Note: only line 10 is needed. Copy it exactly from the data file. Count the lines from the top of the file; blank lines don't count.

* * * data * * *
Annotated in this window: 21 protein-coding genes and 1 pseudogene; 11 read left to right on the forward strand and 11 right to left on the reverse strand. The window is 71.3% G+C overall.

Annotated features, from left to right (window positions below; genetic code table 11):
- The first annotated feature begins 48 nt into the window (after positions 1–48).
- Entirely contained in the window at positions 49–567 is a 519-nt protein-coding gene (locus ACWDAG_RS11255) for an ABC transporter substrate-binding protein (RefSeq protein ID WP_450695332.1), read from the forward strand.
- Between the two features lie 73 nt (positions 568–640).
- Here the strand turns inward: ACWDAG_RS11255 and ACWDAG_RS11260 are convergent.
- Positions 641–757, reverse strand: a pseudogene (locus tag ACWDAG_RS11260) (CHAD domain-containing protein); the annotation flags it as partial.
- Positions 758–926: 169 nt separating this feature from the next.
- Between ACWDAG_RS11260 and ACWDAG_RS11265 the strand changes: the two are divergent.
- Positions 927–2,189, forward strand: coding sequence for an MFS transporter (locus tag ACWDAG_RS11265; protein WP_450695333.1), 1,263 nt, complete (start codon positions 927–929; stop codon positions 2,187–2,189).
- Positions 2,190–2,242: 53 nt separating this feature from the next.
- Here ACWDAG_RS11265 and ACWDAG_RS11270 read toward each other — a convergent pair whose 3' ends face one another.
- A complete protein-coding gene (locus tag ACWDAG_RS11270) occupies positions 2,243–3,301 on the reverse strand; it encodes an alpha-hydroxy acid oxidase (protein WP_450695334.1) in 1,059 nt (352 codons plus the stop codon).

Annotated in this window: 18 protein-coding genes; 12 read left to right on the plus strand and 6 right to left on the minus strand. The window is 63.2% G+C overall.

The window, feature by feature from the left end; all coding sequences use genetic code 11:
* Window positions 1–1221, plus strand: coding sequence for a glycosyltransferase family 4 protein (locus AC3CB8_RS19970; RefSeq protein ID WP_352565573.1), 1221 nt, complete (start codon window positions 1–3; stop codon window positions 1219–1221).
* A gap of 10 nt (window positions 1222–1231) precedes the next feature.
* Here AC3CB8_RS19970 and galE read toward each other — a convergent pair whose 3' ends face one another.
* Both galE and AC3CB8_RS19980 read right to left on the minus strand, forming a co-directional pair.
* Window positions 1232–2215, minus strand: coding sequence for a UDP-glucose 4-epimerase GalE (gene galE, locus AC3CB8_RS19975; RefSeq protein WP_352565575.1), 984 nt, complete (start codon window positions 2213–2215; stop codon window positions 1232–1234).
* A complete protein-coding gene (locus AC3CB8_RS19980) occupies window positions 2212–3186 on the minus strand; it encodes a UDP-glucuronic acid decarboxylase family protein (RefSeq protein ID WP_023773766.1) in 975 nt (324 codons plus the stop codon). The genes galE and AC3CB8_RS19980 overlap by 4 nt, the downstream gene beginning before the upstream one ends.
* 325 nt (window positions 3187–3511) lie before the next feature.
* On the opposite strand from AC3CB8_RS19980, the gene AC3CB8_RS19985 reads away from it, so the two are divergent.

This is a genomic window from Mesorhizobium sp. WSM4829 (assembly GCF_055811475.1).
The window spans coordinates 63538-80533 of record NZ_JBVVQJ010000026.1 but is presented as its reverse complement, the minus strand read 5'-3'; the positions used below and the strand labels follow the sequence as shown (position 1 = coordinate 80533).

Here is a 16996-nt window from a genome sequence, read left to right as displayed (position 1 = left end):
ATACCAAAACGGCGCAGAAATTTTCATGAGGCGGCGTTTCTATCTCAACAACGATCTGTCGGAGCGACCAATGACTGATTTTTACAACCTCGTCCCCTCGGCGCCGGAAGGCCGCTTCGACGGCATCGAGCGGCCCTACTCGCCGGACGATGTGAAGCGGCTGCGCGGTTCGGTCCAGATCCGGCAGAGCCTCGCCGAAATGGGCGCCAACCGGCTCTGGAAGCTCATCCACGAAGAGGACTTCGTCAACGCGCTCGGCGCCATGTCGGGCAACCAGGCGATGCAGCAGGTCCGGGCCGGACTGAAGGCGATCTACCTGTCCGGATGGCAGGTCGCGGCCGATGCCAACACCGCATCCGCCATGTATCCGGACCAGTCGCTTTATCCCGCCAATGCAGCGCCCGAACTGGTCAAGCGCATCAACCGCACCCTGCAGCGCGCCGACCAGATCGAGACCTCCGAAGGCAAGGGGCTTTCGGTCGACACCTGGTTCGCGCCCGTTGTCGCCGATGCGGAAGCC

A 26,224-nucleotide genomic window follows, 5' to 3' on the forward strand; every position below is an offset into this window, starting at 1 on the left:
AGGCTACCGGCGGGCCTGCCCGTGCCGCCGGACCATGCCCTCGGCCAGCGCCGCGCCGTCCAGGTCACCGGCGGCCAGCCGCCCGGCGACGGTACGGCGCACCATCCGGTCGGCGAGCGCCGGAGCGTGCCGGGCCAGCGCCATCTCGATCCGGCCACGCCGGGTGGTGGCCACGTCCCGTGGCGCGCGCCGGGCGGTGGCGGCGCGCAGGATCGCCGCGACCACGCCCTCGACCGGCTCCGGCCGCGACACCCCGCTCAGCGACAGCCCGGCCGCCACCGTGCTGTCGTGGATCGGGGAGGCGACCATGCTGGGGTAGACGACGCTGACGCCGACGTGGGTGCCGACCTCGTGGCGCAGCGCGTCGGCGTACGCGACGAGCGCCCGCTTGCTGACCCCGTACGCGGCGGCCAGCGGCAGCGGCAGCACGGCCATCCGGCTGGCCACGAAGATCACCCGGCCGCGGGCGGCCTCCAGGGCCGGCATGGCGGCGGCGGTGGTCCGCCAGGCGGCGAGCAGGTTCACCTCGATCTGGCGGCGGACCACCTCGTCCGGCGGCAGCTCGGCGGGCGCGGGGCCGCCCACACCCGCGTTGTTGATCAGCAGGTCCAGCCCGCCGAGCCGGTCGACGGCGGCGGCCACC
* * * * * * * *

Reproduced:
- Positions 927–2,189, forward strand: coding sequence for an MFS transporter (locus tag ACWDAG_RS11265; protein WP_450695333.1), 1,263 nt, complete (start codon positions 927–929; stop codon positions 2,187–2,189).